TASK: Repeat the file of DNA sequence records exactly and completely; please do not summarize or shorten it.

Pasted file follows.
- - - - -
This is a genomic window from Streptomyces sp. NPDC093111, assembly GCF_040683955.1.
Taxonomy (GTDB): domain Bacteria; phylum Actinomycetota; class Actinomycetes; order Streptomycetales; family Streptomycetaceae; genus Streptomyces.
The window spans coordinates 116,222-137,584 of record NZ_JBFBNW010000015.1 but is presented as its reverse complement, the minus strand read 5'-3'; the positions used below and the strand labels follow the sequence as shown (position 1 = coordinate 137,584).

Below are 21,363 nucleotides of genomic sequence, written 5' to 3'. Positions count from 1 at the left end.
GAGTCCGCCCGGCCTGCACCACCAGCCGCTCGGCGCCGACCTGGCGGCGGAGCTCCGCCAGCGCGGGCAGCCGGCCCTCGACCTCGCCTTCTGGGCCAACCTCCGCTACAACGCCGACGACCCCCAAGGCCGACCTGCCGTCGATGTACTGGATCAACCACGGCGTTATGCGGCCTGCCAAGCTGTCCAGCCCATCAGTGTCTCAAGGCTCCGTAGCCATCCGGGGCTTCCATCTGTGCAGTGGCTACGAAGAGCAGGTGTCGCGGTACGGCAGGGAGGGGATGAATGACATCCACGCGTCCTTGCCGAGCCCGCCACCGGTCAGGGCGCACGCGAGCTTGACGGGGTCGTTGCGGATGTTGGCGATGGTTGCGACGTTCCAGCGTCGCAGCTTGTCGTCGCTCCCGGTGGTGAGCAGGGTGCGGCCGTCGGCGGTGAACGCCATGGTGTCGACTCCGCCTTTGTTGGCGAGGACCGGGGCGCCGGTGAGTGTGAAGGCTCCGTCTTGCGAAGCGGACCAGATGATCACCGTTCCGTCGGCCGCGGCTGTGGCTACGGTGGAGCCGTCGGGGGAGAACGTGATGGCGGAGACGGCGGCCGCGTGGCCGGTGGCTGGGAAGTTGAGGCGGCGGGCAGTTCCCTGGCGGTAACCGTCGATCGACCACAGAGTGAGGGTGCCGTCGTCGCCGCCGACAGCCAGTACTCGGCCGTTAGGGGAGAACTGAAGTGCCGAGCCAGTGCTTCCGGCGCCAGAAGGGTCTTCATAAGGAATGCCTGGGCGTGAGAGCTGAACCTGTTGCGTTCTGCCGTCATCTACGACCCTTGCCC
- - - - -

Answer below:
This is a genomic window from Streptomyces sp. NPDC093111, assembly GCF_040683955.1.
Taxonomy (GTDB): domain Bacteria; phylum Actinomycetota; class Actinomycetes; order Streptomycetales; family Streptomycetaceae; genus Streptomyces.
The window spans coordinates 116,222-137,584 of record NZ_JBFBNW010000015.1 but is presented as its reverse complement, the minus strand read 5'-3'; the positions used below and the strand labels follow the sequence as shown (position 1 = coordinate 137,584).

Below are 21,363 nucleotides of genomic sequence, written 5' to 3'. Positions count from 1 at the left end.
GAGTCCGCCCGGCCTGCACCACCAGCCGCTCGGCGCCGACCTGGCGGCGGAGCTCCGCCAGCGCGGGCAGCCGGCCCTCGACCTCGCCTTCTGGGCCAACCTCCGCTACAACGCCGACGACCCCCAAGGCCGACCTGCCGTCGATGTACTGGATCAACCACGGCGTTATGCGGCCTGCCAAGCTGTCCAGCCCATCAGTGTCTCAAGGCTCCGTAGCCATCCGGGGCTTCCATCTGTGCAGTGGCTACGAAGAGCAGGTGTCGCGGTACGGCAGGGAGGGGATGAATGACATCCACGCGTCCTTGCCGAGCCCGCCACCGGTCAGGGCGCACGCGAGCTTGACGGGGTCGTTGCGGATGTTGGCGATGGTTGCGACGTTCCAGCGTCGCAGCTTGTCGTCGCTCCCGGTGGTGAGCAGGGTGCGGCCGTCGGCGGTGAACGCCATGGTGTCGACTCCGCCTTTGTTGGCGAGGACCGGGGCGCCGGTGAGTGTGAAGGCTCCGTCTTGCGAAGCGGACCAGATGATCACCGTTCCGTCGGCCGCGGCTGTGGCTACGGTGGAGCCGTCGGGGGAGAACGTGATGGCGGAGACGGCGGCCGCGTGGCCGGTGGCTGGGAAGTTGAGGCGGCGGGCAGTTCCCTGGCGGTAACCGTCGATCGACCACAGAGTGAGGGTGCCGTCGTCGCCGCCGACAGCCAGTACTCGGCCGTTAGGGGAGAACTGAAGTGCCGAGCCAGTGCTTCCGGCGCCAGAAGGGTCTTCATAAGGAATGCCTGGGCGTGAGAGCTGAACCTGTTGCGTTCTGCCGTCATCTACGACCCTTGCCC